The Lunar Society of Birmingham appears to have been formed about the year 1766 by Matthew Boulton and Erasmus Darwin, at that time resident in Birmingham. The members were about ten or a dozen in number and met at each other’s houses for dinner once a month on the Monday nearest to the full moon, in order to have the benefit of its light in returning home. They were in the habit of sitting down to dinner at two o’clock and their meeting lasted until eight.

Each member was allowed to bring a friend, and thus it happened that many distinguished men were recipients, at various times, of the Club’s hospitality. Among them we find Wedgwood, Sir Joseph Banks, Sir William Herschel, Smeaton, the builder of the Eddystone Lighthouse; Dr Samuel Parr, the critic; Afzelius, the teacher of Berzelius; Solander, the well-known naturalist and traveller; De Luc and other names eminent in the literary and scientific annals of the century.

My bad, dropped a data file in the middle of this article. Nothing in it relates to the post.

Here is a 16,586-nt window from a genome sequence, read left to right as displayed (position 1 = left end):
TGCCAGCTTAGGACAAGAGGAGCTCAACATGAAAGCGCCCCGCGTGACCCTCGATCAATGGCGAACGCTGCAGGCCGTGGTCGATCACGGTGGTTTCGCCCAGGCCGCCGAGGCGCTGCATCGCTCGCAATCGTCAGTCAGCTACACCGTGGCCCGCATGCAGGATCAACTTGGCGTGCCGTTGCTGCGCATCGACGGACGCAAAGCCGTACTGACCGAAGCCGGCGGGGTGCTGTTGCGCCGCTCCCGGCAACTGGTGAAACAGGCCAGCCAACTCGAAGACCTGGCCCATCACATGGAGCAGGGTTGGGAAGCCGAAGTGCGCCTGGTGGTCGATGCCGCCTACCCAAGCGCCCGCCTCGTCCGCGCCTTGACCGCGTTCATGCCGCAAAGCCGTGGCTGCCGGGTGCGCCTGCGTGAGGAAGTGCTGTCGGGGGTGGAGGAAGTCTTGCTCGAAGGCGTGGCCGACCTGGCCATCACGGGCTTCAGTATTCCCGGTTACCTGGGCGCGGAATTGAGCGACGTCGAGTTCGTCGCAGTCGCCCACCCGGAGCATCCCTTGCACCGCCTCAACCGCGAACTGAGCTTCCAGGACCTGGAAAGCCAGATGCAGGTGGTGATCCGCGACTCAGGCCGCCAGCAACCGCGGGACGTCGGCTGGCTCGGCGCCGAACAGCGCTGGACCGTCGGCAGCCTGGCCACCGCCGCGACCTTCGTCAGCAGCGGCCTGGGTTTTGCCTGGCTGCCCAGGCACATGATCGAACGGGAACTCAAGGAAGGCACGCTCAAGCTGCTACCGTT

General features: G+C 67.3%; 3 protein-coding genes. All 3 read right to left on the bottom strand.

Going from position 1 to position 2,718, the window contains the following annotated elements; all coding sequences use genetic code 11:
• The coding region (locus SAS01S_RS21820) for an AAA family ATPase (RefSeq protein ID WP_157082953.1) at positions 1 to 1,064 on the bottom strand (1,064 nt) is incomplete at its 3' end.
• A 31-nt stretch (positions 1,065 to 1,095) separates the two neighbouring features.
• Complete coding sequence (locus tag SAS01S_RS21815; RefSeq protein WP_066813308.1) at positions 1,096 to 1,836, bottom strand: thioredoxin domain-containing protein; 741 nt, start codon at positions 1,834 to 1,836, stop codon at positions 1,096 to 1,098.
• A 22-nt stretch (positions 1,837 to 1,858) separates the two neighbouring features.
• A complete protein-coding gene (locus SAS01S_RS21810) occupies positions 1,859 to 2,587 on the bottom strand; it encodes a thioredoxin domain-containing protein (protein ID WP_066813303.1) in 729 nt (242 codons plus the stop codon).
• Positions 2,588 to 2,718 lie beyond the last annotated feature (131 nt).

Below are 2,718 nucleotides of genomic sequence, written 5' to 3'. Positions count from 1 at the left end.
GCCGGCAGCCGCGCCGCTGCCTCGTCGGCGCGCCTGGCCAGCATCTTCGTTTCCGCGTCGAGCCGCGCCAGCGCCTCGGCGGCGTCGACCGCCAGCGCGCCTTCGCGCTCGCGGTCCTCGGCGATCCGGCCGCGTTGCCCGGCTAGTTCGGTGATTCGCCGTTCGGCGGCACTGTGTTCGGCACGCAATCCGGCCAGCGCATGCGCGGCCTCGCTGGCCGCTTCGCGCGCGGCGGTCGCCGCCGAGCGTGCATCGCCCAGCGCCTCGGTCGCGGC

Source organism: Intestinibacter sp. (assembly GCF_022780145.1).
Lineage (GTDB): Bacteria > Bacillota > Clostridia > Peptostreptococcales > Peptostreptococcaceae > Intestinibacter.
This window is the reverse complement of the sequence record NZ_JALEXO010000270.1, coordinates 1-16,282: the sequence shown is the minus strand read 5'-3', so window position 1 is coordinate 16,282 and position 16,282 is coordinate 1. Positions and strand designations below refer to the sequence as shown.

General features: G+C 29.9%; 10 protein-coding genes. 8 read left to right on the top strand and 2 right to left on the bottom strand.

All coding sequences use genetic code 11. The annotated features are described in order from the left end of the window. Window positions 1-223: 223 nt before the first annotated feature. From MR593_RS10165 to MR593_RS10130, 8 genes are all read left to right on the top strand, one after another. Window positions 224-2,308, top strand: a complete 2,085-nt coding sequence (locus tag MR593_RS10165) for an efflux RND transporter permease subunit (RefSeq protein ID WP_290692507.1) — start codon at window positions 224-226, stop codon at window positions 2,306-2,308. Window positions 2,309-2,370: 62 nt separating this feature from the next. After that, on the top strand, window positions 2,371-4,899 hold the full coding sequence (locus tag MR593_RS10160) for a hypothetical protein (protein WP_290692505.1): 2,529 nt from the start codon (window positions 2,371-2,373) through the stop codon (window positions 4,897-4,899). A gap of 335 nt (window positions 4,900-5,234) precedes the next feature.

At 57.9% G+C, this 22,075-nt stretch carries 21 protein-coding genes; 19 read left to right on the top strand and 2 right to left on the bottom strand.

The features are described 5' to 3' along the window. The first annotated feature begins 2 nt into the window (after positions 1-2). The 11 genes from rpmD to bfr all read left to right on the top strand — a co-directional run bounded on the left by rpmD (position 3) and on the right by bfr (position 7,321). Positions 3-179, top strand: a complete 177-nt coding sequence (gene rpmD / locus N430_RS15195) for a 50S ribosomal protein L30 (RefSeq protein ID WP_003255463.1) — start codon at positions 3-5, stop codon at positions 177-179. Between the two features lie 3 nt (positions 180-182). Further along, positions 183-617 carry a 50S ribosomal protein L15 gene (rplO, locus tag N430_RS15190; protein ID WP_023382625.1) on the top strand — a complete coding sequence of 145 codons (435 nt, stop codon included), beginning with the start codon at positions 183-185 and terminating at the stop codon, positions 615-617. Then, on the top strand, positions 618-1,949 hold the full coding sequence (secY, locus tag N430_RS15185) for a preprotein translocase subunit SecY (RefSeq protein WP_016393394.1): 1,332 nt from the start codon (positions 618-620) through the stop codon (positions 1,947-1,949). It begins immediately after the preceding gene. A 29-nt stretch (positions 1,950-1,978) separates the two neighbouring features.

As might be supposed from what we know of its founders and their friends the constitution of the society was on the broadest possible basis. “We had nothing to do,” says Priestley, “with the religious or political principles of each other; we were united by a common 95 love of science, which we thought sufficient to bring together persons of all distinctions—Christians, Jews, Mahometans and heathens, Monarchists and Republicans.”

The invitations issued by the host were usually accompanied by some intimation of the nature of the impending symposium. Thus Watt writes to Darwin, under date Jan. 3, 1781:—